A computational model shows that natural selection can cause populations to evolve a distinctive population-level phenotype: the ability to transition between collective states in response to the environment.
High-resolution GPS data revealed a quadratic relationship between group size and movement, with vulturine guineafowl groups of intermediate size exhibiting the largest home-range size and greater variation in site use.
Quorum sensing enables heterogeneous production of autoinducers in microbial populations, suggesting an alternative mechanism to stochastic gene expression in bistable gene-regulatory circuits to control phenotypic heterogeneity.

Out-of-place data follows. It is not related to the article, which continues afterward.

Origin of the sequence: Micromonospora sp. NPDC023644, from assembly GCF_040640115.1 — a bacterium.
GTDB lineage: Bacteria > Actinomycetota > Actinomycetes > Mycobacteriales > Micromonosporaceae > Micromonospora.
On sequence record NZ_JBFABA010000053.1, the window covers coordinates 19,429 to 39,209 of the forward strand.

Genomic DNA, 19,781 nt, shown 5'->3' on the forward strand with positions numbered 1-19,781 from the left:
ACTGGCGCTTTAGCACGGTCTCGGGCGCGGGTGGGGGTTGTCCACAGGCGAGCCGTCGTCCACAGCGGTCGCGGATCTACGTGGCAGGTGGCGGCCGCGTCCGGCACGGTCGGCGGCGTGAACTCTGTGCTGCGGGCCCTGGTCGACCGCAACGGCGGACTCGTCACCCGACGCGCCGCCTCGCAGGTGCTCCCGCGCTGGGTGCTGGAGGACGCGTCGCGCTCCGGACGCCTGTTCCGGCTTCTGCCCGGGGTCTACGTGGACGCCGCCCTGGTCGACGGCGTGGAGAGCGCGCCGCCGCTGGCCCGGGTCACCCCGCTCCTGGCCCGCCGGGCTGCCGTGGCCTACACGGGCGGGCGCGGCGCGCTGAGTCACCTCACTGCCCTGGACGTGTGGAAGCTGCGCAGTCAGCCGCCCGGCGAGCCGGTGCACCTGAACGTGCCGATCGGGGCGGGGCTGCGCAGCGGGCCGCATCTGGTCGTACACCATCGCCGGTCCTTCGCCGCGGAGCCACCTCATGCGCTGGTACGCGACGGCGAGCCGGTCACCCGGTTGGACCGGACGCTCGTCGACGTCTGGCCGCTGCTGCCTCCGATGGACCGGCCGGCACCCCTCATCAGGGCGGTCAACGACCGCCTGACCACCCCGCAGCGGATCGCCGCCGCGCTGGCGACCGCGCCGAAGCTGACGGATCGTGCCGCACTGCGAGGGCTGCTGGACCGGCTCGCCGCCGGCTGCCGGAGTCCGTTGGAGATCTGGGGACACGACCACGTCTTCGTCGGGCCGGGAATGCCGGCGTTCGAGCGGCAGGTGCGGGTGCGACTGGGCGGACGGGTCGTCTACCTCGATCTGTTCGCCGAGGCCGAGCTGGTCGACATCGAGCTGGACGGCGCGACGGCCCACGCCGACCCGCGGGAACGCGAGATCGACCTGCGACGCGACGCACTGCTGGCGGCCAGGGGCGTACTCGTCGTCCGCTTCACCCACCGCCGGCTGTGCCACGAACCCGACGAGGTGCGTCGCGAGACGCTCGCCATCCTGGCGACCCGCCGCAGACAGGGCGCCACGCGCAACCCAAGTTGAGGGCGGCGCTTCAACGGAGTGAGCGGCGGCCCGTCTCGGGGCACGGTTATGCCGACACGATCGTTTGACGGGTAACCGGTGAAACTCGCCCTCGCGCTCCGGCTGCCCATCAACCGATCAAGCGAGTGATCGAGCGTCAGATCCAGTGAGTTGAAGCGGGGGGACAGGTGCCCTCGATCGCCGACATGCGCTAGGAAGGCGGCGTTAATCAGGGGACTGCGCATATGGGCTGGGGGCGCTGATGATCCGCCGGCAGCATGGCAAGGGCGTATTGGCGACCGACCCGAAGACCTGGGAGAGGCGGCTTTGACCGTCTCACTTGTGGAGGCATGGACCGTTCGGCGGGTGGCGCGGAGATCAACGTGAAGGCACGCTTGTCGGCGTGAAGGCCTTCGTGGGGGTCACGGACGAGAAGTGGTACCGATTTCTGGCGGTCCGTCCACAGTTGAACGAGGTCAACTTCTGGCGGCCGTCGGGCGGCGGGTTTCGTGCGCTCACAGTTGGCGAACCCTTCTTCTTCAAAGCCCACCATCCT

Collective responses of animals are generally controlled by complex biological mechanisms and in Caenorhabditis eleganscollective dynamics are purely controlled by physical parameters such as oxygen penetration and bacterial diffusion.
A systematic experimental comparison of prosocial behavior in eight corvid species reveals sex-specific effects of cooperative breeding and colonial nesting, thereby adding important new insights regarding the evolution of prosociality.